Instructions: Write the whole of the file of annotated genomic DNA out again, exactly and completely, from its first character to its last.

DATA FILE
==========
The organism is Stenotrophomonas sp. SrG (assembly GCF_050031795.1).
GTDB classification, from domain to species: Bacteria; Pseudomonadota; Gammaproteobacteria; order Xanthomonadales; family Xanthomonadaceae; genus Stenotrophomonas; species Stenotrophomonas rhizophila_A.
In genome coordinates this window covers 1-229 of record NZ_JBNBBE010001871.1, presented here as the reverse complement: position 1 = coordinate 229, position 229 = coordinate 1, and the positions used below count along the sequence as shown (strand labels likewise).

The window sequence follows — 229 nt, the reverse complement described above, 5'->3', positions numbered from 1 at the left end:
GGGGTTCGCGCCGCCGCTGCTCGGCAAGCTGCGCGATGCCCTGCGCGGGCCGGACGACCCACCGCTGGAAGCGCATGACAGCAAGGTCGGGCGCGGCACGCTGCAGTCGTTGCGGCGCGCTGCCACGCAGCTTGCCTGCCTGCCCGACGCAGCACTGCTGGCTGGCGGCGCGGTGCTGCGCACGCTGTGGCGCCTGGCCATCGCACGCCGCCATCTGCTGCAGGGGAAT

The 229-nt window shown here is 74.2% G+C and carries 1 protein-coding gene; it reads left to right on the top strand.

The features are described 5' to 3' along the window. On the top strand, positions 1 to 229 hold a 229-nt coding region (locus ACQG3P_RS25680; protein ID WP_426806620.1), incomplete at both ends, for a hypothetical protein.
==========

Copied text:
The organism is Stenotrophomonas sp. SrG (assembly GCF_050031795.1).
GTDB classification, from domain to species: Bacteria; Pseudomonadota; Gammaproteobacteria; order Xanthomonadales; family Xanthomonadaceae; genus Stenotrophomonas; species Stenotrophomonas rhizophila_A.
In genome coordinates this window covers 1-229 of record NZ_JBNBBE010001871.1, presented here as the reverse complement: position 1 = coordinate 229, position 229 = coordinate 1, and the positions used below count along the sequence as shown (strand labels likewise).

The window sequence follows — 229 nt, the reverse complement described above, 5'->3', positions numbered from 1 at the left end:
GGGGTTCGCGCCGCCGCTGCTCGGCAAGCTGCGCGATGCCCTGCGCGGGCCGGACGACCCACCGCTGGAAGCGCATGACAGCAAGGTCGGGCGCGGCACGCTGCAGTCGTTGCGGCGCGCTGCCACGCAGCTTGCCTGCCTGCCCGACGCAGCACTGCTGGCTGGCGGCGCGGTGCTGCGCACGCTGTGGCGCCTGGCCATCGCACGCCGCCATCTGCTGCAGGGGAAT

The 229-nt window shown here is 74.2% G+C and carries 1 protein-coding gene; it reads left to right on the top strand.

The features are described 5' to 3' along the window. On the top strand, positions 1 to 229 hold a 229-nt coding region (locus ACQG3P_RS25680; protein ID WP_426806620.1), incomplete at both ends, for a hypothetical protein.